The sequence of the human genome encodes the genetic instructions for human physiology, as well as rich information about human evolution. In 2001, the International Human Genome Sequencing Consortium reported a draft sequence of the euchromatic portion of the human genome. Since then, the international collaboration has worked to convert this draft into a genome sequence with high accuracy and nearly complete coverage. Here, we report the result of this finishing process. The current genome sequence (Build 35) contains 2.85 billion nucleotides interrupted by only 341 gaps. It covers approximately 99% of the euchromatic genome and is accurate to an error rate of approximately 1 event per 100,000 bases. Many of the remaining euchromatic gaps are associated with segmental duplications and will require focused work with new methods. The near-complete sequence, the first for a vertebrate, greatly improves the precision of biological analyses of the human genome including studies of gene number, birth and death. Notably, the human genome seems to encode only 20,000-25,000 protein-coding genes. The genome sequence reported here should serve as a firm foundation for biomedical research in the decades ahead.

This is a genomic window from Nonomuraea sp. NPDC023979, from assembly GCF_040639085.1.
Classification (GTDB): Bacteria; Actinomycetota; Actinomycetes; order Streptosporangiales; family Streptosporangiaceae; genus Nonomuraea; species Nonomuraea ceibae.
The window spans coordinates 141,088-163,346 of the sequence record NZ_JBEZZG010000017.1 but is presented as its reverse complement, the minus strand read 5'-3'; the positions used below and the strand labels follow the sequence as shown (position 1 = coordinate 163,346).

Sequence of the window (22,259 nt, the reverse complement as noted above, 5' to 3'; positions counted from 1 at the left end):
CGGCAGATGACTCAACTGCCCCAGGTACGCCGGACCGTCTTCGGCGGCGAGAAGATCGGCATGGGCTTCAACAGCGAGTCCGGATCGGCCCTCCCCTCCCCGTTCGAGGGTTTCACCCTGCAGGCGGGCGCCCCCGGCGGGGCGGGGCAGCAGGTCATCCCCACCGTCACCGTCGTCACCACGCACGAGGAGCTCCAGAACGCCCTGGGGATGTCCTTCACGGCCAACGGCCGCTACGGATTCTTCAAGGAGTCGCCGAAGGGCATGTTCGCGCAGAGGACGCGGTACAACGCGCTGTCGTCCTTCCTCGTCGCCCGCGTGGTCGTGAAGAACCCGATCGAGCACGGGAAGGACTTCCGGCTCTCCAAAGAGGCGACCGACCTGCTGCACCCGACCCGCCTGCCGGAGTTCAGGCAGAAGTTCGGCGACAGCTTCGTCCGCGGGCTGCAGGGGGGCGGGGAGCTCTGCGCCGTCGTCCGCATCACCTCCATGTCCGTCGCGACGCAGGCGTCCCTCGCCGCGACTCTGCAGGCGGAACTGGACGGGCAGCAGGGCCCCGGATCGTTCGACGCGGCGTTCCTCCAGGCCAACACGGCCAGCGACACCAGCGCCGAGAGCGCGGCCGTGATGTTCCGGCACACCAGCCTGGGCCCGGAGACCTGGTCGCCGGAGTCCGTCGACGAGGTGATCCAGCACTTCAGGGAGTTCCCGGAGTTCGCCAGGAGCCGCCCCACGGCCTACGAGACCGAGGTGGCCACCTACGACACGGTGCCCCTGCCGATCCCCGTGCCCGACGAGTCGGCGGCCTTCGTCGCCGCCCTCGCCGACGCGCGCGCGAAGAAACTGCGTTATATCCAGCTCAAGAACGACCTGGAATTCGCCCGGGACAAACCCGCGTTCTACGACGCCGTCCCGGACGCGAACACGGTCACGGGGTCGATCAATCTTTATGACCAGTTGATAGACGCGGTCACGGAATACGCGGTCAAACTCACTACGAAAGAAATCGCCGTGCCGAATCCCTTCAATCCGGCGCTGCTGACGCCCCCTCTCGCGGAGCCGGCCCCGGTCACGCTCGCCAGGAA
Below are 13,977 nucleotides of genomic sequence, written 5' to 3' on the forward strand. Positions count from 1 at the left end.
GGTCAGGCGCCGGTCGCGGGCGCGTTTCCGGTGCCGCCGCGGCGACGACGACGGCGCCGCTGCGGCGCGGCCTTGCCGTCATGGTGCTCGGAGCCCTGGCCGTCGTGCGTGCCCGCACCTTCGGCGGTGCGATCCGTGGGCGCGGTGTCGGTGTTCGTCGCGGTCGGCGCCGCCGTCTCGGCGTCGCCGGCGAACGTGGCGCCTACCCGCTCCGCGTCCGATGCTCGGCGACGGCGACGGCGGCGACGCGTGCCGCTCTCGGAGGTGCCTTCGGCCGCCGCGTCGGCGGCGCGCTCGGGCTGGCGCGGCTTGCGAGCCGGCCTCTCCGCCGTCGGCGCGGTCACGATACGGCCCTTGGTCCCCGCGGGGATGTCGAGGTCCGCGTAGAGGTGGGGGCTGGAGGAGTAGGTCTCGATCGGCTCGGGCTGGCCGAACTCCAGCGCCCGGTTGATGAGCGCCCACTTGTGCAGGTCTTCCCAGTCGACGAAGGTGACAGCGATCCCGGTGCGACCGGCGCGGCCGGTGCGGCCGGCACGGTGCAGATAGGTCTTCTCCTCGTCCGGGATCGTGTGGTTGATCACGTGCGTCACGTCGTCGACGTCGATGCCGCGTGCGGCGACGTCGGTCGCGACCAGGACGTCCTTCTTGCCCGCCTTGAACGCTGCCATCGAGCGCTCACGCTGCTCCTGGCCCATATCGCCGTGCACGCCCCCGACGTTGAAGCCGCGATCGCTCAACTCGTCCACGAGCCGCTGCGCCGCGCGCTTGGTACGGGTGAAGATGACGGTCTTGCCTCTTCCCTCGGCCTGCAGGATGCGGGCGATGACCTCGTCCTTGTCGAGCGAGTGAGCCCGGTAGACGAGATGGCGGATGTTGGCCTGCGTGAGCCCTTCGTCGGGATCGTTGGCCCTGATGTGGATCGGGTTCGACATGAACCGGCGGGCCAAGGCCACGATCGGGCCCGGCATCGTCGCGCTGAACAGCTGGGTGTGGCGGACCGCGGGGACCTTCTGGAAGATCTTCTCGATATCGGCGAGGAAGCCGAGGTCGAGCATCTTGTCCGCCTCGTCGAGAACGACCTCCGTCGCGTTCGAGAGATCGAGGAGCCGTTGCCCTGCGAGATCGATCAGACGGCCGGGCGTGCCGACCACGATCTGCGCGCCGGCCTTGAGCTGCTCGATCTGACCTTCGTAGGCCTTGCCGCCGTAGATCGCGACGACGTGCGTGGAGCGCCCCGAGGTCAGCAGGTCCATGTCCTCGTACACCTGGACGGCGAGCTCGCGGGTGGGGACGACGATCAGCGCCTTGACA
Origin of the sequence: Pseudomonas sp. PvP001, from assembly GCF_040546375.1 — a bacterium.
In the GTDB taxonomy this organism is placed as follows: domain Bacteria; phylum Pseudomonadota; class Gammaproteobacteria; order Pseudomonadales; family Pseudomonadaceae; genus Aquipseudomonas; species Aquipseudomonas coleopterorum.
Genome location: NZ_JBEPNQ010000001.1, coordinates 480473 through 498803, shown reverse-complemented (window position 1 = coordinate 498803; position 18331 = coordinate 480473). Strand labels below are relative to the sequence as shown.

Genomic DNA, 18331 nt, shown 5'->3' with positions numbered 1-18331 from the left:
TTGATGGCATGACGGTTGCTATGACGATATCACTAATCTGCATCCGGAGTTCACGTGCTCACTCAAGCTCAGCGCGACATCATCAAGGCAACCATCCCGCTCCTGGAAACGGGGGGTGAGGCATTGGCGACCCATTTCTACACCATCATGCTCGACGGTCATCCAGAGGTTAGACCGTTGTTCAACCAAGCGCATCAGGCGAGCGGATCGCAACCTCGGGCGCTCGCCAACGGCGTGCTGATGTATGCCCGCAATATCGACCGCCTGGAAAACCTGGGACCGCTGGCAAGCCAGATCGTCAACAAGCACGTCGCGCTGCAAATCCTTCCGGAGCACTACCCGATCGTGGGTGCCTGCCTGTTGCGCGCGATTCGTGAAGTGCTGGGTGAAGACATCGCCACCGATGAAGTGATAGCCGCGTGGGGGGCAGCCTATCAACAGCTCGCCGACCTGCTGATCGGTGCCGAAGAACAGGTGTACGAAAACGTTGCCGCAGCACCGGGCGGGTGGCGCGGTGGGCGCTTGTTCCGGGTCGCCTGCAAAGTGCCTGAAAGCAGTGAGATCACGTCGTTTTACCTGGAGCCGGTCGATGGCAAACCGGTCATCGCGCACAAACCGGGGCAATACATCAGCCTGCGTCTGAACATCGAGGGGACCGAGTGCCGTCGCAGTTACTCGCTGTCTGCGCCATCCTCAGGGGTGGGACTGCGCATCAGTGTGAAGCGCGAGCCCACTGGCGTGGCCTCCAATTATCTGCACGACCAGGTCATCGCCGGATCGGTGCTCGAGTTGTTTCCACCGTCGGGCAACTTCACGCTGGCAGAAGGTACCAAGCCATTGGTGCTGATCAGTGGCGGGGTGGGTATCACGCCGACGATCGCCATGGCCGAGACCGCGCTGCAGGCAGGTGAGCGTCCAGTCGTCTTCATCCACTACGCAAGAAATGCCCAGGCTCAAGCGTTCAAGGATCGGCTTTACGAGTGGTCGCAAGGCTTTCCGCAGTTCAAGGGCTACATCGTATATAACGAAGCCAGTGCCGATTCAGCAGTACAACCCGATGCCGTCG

Amy Reily, Aye Wollam, Catrina Fronick, Chad Tomlinson, Colin Kremitzki, Craig Pohl, Aaron Maule, Edward Belter, Feiyu Du, Jason Walker, Jason Waligorski, Jennifer Maher, Joanne Nelson, Joelle Veizer, Kelsi Rotter, Kristine Wylie, Ph.D., LaDeana Hillier, Laura Courtney, Lee Trani, Li Ding, Ph.D., Lucinda Fulton, Robert Fulton, Matthew Cordes, Mike McLellan, Michael Wendl, Ph.D., Patrick Minx, Sara Kohlberg, Shawn Leonard, Tracie Miner Deluca, William Nash, Andrew Levy, Scott Kruchowski